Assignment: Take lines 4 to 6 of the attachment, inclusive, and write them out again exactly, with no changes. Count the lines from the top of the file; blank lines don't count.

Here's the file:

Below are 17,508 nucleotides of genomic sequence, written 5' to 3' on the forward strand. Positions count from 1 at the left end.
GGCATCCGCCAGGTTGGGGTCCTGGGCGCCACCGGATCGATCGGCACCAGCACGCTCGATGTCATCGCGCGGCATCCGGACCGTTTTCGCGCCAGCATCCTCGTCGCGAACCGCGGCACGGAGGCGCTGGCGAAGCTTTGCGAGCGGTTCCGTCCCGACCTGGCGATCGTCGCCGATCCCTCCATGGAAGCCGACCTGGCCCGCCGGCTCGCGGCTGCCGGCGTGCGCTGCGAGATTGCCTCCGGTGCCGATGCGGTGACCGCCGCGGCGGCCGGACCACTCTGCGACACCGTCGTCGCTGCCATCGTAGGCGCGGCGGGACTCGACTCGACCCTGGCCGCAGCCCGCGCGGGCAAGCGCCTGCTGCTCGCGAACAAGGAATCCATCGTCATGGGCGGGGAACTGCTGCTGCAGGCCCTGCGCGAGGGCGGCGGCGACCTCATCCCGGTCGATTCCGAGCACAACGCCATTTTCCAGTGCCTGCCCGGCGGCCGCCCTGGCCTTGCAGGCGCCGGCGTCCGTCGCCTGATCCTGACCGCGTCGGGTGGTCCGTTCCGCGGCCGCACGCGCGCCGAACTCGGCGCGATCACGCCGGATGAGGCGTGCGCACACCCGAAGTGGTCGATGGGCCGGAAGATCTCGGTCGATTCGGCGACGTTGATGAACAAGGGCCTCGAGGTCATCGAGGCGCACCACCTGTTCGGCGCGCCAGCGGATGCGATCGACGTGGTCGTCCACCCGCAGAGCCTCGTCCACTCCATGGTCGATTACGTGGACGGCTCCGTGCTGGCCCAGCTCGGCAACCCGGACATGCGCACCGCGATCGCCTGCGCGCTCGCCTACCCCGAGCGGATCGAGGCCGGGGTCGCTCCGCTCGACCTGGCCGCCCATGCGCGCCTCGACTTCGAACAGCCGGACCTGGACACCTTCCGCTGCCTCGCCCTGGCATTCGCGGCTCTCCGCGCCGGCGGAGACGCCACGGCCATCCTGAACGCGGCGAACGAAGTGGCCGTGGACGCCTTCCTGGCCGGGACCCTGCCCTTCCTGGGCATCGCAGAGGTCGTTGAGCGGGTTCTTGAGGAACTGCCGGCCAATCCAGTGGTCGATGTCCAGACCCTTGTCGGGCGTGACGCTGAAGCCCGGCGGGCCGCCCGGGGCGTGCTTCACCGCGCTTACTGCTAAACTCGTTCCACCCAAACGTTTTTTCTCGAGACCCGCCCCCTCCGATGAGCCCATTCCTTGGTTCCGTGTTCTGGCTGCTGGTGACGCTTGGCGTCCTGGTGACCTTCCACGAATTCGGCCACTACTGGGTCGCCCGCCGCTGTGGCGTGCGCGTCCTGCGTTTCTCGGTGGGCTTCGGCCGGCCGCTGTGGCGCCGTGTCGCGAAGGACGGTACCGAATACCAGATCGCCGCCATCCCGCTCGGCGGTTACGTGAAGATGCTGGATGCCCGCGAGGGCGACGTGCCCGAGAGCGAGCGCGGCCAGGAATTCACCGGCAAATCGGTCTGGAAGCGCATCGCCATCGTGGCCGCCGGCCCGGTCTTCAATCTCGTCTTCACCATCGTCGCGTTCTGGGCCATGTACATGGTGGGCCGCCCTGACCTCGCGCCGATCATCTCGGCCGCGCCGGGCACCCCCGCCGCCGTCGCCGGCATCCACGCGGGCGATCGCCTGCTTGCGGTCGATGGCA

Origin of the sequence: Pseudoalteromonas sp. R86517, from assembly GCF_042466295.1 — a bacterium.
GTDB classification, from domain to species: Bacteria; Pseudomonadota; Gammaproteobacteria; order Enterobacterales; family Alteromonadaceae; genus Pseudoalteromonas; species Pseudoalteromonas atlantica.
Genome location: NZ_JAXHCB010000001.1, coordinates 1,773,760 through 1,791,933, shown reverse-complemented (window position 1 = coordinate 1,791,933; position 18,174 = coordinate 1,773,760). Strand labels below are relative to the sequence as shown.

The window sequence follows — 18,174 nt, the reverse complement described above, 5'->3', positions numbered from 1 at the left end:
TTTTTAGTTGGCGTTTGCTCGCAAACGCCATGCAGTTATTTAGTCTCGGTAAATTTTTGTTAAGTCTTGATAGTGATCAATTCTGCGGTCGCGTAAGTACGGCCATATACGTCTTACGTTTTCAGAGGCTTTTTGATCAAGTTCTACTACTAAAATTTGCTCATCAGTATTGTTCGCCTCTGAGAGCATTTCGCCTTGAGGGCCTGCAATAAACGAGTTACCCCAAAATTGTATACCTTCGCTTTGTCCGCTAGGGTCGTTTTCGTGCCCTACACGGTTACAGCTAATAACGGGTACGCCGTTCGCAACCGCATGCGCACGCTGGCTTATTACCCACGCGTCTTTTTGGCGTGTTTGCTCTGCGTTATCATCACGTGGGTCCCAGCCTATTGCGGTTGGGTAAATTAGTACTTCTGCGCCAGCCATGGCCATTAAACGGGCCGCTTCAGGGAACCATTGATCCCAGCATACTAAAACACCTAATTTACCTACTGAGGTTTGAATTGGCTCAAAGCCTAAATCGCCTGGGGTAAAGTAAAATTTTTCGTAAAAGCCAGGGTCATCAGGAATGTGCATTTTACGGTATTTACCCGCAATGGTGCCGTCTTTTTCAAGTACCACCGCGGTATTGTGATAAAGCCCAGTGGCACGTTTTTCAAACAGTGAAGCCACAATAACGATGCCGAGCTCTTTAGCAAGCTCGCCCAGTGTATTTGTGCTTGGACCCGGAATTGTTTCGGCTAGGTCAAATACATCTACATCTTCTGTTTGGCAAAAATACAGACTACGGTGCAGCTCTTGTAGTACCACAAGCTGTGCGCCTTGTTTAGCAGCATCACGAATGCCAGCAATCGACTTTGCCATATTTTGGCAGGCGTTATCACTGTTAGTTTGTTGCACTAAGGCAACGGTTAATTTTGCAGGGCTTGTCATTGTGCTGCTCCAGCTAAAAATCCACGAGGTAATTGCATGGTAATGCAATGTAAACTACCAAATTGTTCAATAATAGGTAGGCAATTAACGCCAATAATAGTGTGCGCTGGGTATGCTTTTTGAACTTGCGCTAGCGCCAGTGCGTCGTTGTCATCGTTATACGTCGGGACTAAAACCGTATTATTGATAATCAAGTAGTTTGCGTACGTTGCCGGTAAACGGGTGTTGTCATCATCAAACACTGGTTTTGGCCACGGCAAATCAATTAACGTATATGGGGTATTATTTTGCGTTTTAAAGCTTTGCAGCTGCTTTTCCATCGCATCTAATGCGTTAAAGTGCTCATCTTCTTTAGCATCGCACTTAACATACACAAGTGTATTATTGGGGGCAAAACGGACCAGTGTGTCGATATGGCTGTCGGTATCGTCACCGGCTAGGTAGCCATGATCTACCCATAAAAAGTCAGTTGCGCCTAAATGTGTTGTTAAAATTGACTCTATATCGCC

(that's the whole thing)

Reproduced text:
GTDB classification, from domain to species: Bacteria; Pseudomonadota; Gammaproteobacteria; order Enterobacterales; family Alteromonadaceae; genus Pseudoalteromonas; species Pseudoalteromonas atlantica.
Genome location: NZ_JAXHCB010000001.1, coordinates 1,773,760 through 1,791,933, shown reverse-complemented (window position 1 = coordinate 1,791,933; position 18,174 = coordinate 1,773,760). Strand labels below are relative to the sequence as shown.

The window sequence follows — 18,174 nt, the reverse complement described above, 5'->3', positions numbered from 1 at the left end: